When we think of vocations, we usually think of priests and other religious people, but as Catechists we too have been called to serve a special vocation. For some it was a desire in our hearts to teach the faith that we love. For others, the calling came in the form of an invitation (begging) for teachers in the faith formation programs at our parishes. It is not important how we are called, but that we understand that this calling is from God.

Some have taught for years and have a fairly good understanding of the faith, others are just discovering their faith, but for all of us teaching will deepen our own understanding of what the Church instructs. As we begin this journey we look for guidance to fulfill our roles as educators. The Catechism of the Catholic Church provides us with the map for this journey.

We are reminded at the beginning of the Catechism (12) that we must read the Catechism ourselves so that we might understand our faith and be able to teach it. In order to educate others, we must first educate ourselves. It is vital that as we do this, we pray for acceptance of these teachings so that we will not mislead anyone based on our own ideas, but that we teach in full communion with Mother Church.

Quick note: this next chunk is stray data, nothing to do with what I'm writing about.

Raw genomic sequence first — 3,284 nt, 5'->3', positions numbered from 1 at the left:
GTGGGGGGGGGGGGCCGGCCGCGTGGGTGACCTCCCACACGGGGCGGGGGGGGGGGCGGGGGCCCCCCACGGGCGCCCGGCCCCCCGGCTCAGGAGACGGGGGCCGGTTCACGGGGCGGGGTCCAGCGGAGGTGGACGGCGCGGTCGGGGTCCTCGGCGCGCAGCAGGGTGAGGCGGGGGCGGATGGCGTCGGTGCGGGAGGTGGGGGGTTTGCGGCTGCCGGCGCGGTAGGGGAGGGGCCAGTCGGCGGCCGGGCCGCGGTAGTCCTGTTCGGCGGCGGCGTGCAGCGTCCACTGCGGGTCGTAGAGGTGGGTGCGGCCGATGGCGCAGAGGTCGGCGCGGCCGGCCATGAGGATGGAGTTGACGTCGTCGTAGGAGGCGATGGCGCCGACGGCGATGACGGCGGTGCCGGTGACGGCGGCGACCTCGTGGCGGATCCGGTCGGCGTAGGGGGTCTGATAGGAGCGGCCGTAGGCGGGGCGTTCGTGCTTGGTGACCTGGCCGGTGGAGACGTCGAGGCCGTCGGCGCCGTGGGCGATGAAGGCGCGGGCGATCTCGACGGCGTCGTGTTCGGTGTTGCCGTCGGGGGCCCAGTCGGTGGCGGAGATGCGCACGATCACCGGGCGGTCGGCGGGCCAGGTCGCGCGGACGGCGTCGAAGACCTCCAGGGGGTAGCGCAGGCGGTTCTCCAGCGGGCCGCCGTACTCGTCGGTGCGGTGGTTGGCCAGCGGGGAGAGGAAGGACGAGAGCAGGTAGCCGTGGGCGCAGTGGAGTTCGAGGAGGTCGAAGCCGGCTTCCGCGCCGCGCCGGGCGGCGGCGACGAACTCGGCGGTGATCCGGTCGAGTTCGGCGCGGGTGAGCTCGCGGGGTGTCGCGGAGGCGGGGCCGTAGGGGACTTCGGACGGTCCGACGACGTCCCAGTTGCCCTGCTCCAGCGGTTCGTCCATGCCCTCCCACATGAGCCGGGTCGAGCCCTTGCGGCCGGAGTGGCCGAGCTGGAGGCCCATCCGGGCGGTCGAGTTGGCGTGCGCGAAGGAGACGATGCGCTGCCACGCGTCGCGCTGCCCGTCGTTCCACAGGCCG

Later, (2663) we are instructed by the Catechism to be teachers of prayer. In order to do this, we must spend time in daily prayer ourselves. We can do this by something as simple as focusing on each word of the Our Father. Spending quiet time in front of the Blessed Sacrament is a wonderful way to pray, or by reading Holy Scripture and asking God to reveal a deeper understanding of His word to us.

When looking at what the Catechism teaches specifically about Catechists (426, 427,428) it becomes abundantly clear that our role is serious and necessary in the teaching of others. We are encouraged to live our lives with Christ, as Christ, for Christ. We are to relate everything we teach to Him. We are to pick up our own crosses and be willing to live, die and live again with Him. We should shine with joy when we teach. Father Corapi reminds us, “that the teaching of the Catholic Faith should be imparted rather than instructed.” This means that our love of the Catholic Faith will be infectious. Others will desire more knowledge based on our enthusiasm. They will see the fruits of living our faith in our lives.

These instructions of the Church are not meant to discourage us, or make us feel unworthy to teach the faith. It is just the opposite, the more we learn about our faith, the more these teachings become a part of our lives, the better teachers we will become. God bless you and thank you for your service.